There is no Sadagoppan Ramesh appreciation thread on Twitter.

So I decided to write one on his 45th birthday.

And since Ramesh is very personal, let me begin with a personal memory.
I was watching the Chennai Test in the common-room of the university hostel in Delhi.

It was a chilly afternoon, and classes ended early, just at the stroke of Pakistan getting bowled out for 238.

Now Laxman walked out with some debutant, called Ramesh.
We began contemplating how long this man was likely to last against Wasim and Waqar.

He would get to 5, some thought. Some raised the bar to 10.

It was an innocuous start before Ramesh did something that brought all of us to our feet.
You see, Wasim had got one to take off from a length and head for the ribcage.

The obvious reaction would have been to put the ball down, or if he was a really good back-foot player, then a meaty pull.
Instead, the right leg went up a few inches, the left knee bent a little, and those wrists flicked almost off his chest past square-leg.

How on earth?

India were supposed to see off 8 overs that evening.

Instead, they raced to 48 without loss, Ramesh 30 off 22 (I think).
Years later, we got to know that the entire dressing-room had burst into applause when they returned.

Azhar gifted him a new pair of shoes. He had never seen any youngster handle Wasim and Waqar like that, he admitted.
His 43 took him 41 balls. By the time he got out, he had won over the entire common-room, probably a steeper challenge than impressing the dressing-room.

By the time he was through with that 41-ball 43 the next morning, he had won over the entire common-room.
Ramesh had to be seen to be believed.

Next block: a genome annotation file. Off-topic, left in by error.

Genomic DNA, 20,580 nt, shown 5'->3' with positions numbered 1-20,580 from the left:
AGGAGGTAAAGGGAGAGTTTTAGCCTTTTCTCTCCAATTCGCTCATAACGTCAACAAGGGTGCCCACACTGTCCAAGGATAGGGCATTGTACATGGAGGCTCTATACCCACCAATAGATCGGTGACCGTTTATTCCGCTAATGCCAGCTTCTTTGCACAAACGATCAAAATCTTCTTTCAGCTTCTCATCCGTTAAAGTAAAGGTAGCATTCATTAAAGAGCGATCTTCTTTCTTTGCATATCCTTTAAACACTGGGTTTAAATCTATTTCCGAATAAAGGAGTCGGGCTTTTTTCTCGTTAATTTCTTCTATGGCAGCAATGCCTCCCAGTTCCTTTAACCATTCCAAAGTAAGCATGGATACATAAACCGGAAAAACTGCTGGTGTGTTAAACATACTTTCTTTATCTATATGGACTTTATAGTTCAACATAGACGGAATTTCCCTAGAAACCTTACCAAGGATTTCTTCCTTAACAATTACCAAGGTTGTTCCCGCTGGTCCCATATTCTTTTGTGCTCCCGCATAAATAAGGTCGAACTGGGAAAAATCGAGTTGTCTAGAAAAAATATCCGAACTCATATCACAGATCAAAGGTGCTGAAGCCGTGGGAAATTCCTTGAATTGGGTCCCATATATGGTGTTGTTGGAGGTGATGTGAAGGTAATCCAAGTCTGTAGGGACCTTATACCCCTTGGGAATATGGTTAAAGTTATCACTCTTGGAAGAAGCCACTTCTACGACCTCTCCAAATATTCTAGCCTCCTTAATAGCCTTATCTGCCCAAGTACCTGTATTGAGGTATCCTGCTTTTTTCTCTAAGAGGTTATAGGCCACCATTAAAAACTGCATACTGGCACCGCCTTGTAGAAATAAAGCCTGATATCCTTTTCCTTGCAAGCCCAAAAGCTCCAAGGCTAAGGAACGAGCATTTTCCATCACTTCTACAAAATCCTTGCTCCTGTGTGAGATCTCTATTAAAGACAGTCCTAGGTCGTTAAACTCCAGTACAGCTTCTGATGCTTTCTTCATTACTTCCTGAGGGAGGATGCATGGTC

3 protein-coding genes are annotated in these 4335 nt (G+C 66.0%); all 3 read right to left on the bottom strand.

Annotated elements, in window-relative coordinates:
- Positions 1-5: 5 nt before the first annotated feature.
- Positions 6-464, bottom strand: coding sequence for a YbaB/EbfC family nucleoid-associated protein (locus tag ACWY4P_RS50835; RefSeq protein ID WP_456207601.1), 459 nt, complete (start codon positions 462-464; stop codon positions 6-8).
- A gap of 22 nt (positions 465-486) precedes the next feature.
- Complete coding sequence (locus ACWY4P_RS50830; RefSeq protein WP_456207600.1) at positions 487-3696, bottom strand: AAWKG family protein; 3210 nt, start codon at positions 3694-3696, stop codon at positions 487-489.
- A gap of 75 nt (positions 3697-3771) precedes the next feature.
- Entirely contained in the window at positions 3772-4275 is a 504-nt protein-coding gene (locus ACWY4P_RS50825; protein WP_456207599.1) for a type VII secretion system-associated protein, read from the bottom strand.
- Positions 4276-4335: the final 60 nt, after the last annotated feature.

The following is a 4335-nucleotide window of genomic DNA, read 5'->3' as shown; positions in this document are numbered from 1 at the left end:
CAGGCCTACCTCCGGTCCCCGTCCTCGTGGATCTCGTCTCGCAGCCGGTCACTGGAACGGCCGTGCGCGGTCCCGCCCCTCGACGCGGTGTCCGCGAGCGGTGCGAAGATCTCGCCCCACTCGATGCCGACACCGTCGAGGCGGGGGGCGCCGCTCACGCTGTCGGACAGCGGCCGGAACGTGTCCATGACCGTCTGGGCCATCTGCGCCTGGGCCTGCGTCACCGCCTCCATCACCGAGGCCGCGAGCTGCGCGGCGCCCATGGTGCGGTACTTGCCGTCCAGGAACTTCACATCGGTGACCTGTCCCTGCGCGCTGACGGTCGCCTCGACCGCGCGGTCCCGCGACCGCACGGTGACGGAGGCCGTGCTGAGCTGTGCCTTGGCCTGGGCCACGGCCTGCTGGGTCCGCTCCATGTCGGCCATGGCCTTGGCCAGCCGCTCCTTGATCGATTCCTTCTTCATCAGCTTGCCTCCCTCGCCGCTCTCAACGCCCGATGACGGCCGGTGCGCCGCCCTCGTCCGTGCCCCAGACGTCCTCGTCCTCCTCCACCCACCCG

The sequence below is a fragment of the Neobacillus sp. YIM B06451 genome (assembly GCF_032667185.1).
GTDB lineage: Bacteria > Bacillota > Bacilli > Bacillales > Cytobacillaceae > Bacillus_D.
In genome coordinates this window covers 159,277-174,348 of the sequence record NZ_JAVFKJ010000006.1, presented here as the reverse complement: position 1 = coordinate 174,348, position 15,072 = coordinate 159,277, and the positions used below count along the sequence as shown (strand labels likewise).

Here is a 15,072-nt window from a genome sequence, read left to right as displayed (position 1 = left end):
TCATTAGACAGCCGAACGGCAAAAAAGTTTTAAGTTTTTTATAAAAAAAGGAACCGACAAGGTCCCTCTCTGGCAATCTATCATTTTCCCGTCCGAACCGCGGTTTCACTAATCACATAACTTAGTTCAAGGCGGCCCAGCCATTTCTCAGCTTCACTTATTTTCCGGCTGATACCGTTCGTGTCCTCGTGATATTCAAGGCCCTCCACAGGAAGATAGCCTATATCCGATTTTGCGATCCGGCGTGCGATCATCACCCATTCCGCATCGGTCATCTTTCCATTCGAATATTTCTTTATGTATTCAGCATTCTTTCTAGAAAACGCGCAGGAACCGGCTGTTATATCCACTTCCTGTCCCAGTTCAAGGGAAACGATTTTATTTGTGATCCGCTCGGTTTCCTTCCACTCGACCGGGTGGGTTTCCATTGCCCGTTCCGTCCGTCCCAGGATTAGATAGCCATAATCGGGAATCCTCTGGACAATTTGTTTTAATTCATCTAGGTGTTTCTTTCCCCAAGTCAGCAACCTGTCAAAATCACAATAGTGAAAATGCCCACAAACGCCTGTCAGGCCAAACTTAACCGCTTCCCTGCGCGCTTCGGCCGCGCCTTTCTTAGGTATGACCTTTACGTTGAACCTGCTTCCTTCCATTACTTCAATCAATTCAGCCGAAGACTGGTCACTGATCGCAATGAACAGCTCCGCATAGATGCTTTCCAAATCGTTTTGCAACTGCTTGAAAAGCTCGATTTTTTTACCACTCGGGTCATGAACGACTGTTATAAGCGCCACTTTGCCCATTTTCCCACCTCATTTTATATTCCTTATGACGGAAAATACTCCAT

Had cricketing greatness been measured in mere elegance, he would have been become an all-time great. He was simply too gifted.

Unfortunately, they use mundane parameters like runs, averages, hundreds, etc.
Not that he did not have the numbers. 1,367 runs at 38 make reasonable reading.

Put a 1,000-run cut-off, and he has the 5th-highest average among Indian left-handers.

In fact, after 3 series and 7 Tests, his aggregate stood at 783 runs at 56 (2 hundreds, 5 fifties).
But in the end it was his style that set him apart.

Ramesh could drive and flick, both off the front foot and the back, with nonchalant ease.

Watching him could be fun and horror at the same time. You could not predict.
He would play the new ball through the slips.

He would place a swinging delivery from off-and-middle past square leg.

And then, when all seemed to go well, he would miss a straight ball, forcing you to think whether he is in form or whether it had all been an illusion.
This obviously meant he kept throwing away starts.

Against Australia in that historic 2000-01 series, Ramesh had scores of 44, 30, 61, and 25 in four of the six innings.

Even in his last series, later that year, he got 47, 2, 47, 31, 46, 55. Typical.
Why he was dropped after that series (Sri Lanka 2001), I do not know.

He was clearly returning to form after a bad patch.

In Test cricket Ramesh got 2 hundreds and 8 fifties. And 7 forties. Also typical.
He went to Australia in 2003-04. When Laxman went down with flu, they included Ramesh for the tour match against Victoria.

He got to know on the morning of the match, took some throwdowns, walked out at 8/1, and top-scored with 87, then got 36.
He got 21 and 37* (top score again) in his next tour match, against Queensland Academy of Sports, and 0 and 22 against Australia A.

True to the Rameshic approach, he crossed 20 five times but went past 40 only once.

But there was no more Test match for him.
Two final things:

1. Ramesh was the first Indian to take a wicket with his first ball in ODI cricket.

2. This. Start from 0.40.

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